The effects of an ultrasonic humidification system on unwrapped meat in a chilled retail display cabinet were assessed. Humidification raised the relative humidity of the cabinet air from a mean of 76.7% to just below saturation at 98.8%. This reduced the mean evaporative weight loss from whole samples of meat after 14 h from 1.68% to 0.62% of their initial weight. The rate of deterioration in the appearance of the meat due to dehydration was reduced to the extent that while the unhumidified trial was terminated after 14 h because all samples were judged to be unacceptable, the humidified trial was continued for 24 h without any major changes in appearance. Levels of presumptive pseudomonas bacteria were relatively high in water samples taken from the humidification system and defrost water during the humidified trial, but Legionella spp. were not isolated. Significant increases in the numbers of bacteria on the meat during either trial were only found in one case, that of humidified minced beef. However, some of the samples had high counts even before display, and this may have masked any effect due to humidification. Differences in levels of air-borne contamination were small and inconsistent. Air temperatures were raised by humidification by between 1 and 2 °C and this was reflected in similarly raised product temperatures. Temperatures of air leaving the evaporator indicated that this was due to icing of the evaporator in the periods leading up to defrosts.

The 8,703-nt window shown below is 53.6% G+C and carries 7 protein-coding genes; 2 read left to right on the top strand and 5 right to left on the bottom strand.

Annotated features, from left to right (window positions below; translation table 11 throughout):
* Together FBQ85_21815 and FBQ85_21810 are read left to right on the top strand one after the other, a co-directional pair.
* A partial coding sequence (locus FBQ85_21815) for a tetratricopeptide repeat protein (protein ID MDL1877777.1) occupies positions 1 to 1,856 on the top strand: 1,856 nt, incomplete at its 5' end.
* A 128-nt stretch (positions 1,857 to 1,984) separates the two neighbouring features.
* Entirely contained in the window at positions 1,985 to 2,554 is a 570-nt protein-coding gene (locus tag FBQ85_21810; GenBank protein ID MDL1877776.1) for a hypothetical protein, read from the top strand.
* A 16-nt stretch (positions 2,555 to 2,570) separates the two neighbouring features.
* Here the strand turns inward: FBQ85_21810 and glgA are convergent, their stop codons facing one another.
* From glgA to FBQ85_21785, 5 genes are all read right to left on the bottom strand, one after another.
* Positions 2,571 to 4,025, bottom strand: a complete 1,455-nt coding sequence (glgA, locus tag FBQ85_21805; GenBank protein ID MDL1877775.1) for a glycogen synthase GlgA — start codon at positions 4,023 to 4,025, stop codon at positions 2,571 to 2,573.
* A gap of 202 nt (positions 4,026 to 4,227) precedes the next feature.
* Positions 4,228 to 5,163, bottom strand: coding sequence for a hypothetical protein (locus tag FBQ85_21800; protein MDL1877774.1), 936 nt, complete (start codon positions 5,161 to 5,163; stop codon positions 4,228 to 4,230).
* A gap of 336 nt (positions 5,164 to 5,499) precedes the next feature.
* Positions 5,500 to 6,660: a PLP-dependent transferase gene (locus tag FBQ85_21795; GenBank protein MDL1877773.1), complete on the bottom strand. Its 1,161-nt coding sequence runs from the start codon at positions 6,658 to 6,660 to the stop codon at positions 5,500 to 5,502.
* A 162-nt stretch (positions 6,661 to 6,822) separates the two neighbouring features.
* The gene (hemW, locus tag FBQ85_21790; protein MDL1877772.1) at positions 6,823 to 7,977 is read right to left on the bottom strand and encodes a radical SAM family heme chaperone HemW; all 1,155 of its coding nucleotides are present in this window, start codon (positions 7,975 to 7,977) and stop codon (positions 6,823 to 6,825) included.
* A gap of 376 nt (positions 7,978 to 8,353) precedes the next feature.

|Translated title of the contribution||Humidification of unwrapped chilled meat on retail display using an ultrasonic fogging system|
|Pages (from-to)||670 - 677|
|Number of pages||8|
|Publication status||Published - Dec 2007|